{mosimage}It may seem odd that country singer Porter Wagoner, who has built a career on graphic examinations of matters of temperance, social morality and spiritual rectitude, dispenses his observations while sporting the gaudiest of sequin-and-rhinestone-encrusted Nudie suits. When hosting a segment at the Grand Ole Opry, where he has regularly appeared for the past 50 years, Wagoner is abrim with corny fan accommodation: His glittering jackets have “Hi!” stitched a foot tall into the lining, which he holds open whenever an audience member prepares to snap his photograph. Yet this cheerful showman frequently launches into songs and recitations of the most somber and severe nature, becoming the knife-wielding cuckold of “Cold Hard Facts of Life,” touring the sticky red asphalt of “The Carroll County Accident” or relating the woeful, alcoholic miseries of “Skid Row Joe,” and the paradoxical clash of high-flash threads and low, brooding philosophy rate Wagoner as one of the Opry’s most compelling and dramatic figures.

He has always entwined country music’s most archaic, traditional elements with the stark, neon realism of honky-tonk and, in that sense, is one of the few country artists who have not merely taken up but extended the groundbreaking perspective introduced by Hank Williams (and Hank’s grim, airwave alter ego Luke the Drifter). Recognizing wrong, assigning blame and paying the price are Porter’s meat, and he chews through the why and how of human error with a discerning, sensitive relish that has both distinguished and increasingly distanced him from the thematic drift of mainstream country.

On his new CD, The Wagonmaster (Anti), Porter exploits that shadowy territory with all the crafty wiles in his well-stocked trick bag, and also very deftly works around the limitations 80 years of not-so-easy living have visited upon his pipes. With the eager-beaver stewardship of ultra-fan and producer-musician Marty Stuart (and, it must be stated, liner notes written by myself), The Wagonmaster captures the Missouri-born singer at a critical twilight point, and Wagoner has made the most of it, steaming through a set that bristles with characteristic subjects: lunacy (“Be a Little Quieter”), poverty (“Eleven Cent Cotton”), exultant faith (“Place to Hang My Hat”), repudiation of the devil (“Satan’s River”), offbeat character studies (“Albert Erving”), even classic narrative recitations (“Brother Harold Dee,” and a partial bonus treatment of Williams’ “Men With Broken Hearts”).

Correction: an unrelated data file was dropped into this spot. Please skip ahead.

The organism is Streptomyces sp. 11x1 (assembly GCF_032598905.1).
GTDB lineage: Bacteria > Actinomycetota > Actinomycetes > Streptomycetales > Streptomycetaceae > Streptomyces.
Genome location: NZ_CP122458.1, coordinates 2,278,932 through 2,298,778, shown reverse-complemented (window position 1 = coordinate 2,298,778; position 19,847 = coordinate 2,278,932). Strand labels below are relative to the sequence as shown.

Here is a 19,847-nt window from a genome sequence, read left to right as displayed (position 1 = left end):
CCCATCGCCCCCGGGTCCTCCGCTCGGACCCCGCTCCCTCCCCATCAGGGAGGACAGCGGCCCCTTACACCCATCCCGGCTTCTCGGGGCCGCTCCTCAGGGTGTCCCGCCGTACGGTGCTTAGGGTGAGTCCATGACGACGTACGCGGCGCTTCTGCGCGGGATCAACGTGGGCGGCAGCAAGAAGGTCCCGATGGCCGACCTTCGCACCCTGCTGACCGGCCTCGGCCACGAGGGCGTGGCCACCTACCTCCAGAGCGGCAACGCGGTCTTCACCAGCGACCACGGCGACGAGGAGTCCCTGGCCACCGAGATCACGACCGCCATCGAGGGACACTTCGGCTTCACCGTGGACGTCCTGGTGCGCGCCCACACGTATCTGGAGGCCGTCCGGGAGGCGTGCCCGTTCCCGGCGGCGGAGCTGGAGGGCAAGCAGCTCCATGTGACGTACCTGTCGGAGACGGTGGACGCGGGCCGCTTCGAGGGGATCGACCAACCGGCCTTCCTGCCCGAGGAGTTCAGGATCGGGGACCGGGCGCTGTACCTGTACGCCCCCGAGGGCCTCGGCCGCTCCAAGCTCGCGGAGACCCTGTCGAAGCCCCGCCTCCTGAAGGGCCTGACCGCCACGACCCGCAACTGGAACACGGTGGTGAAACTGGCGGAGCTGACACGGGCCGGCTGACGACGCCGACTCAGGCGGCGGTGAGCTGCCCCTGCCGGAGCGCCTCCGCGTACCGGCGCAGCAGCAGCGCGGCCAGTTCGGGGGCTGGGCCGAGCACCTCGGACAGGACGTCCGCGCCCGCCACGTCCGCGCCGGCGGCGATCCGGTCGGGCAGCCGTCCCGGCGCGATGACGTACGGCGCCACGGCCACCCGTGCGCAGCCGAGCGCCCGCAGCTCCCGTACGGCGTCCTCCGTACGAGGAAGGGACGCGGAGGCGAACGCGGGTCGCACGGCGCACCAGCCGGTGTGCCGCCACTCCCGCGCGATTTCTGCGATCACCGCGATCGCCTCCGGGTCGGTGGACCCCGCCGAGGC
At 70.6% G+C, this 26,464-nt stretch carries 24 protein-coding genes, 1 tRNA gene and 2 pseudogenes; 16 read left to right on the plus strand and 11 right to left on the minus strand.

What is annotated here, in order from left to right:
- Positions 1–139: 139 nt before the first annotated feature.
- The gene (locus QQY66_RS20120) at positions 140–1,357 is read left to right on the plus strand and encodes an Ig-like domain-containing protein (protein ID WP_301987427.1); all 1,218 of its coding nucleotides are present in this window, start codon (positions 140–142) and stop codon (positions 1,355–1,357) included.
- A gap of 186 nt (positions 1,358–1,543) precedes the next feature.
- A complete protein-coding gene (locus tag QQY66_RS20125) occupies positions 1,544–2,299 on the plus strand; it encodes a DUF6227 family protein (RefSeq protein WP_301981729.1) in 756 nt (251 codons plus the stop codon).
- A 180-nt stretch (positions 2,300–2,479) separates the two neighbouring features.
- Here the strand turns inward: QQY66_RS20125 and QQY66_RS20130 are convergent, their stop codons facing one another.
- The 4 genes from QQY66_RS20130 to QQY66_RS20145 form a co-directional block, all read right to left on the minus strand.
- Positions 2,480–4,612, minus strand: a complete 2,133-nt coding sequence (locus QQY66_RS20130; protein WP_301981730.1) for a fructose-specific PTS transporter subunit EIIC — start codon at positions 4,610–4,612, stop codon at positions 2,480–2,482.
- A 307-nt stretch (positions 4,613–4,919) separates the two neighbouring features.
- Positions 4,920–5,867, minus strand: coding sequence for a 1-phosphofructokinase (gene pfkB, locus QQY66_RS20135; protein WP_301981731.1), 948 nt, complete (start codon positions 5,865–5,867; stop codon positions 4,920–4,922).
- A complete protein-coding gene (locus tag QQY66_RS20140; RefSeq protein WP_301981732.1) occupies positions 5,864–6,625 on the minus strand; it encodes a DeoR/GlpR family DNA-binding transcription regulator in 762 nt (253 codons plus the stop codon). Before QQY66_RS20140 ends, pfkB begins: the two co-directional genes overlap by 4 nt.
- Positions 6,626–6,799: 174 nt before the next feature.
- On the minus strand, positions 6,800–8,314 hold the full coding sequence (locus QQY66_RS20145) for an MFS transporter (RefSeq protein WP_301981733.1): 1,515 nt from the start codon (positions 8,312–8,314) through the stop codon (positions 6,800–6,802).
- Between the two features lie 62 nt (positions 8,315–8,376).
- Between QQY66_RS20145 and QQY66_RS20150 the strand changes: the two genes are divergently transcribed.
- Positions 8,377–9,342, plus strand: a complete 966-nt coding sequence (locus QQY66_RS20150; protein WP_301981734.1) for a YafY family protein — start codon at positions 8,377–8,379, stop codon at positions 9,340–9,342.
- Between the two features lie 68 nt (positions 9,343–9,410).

Bookended by Stuart’s custom-built, it’s-showtime-folks intro-outros (inspired by his youthful days gassing on Wagoner’s TV show), and delivered with solid, straight-up country accompaniment by Stuart’s Superlatives band, the energy and range of the album — bright, ambitious, invigorating — are damn impressive. By the time you get to “Committed to Parkview,” the stunning centerpiece specifically penned for Porter by Johnny Cash, with its cell-by-padded-cell tour of the Nashville nut house — where, as Wagoner’s spoken-word introduction reminds us, both he and Cash were once “guests” — the effect is almost overwhelming. By conjuring Dolly Parton, with a version of her lovely “Many Hurried Southern Trips,” Wagoner also acknowledges the complex, intense and occasionally adversarial relationship that arose after he made her a regular (and a household word in the South) on his television show in the mid-1960s, a move that adds even more bittersweet spirit to The Wagonmaster’s far-reaching scope.

While not a certifiable masterpiece (get a load of “Hotwired,” a novelty romp of glaring fault), it’s easily the best record he’s done in years (his late-’90s indie Unplugged album was a crushing disappointment for Wagoner-watchers), and the fact that Marty Stuart managed to capture it at all is near-miraculous. In 2006, as they were getting ready to record, Wagoner underwent emergency surgery to correct an aortic aneurysm — serious shit for an old dude like Porter, but he was at home in less than a week and in the studio not long after that. Wagoner possesses an almost supernatural resilience and drive, and his sheer force echoes throughout The Wagonmaster, a first-rate album that no one expected him to be able to pull off. “Porter almost died last summer,” Stuart says, “but he came in well pre­pared and we cut it in just three days.”

PORTER WAGONER | The Wagonmaster | Anti

Porter Wagoner and Marty Stuart appear at Safari Sam’s, Sun., June 10, 5:30 p.m.

LA Weekly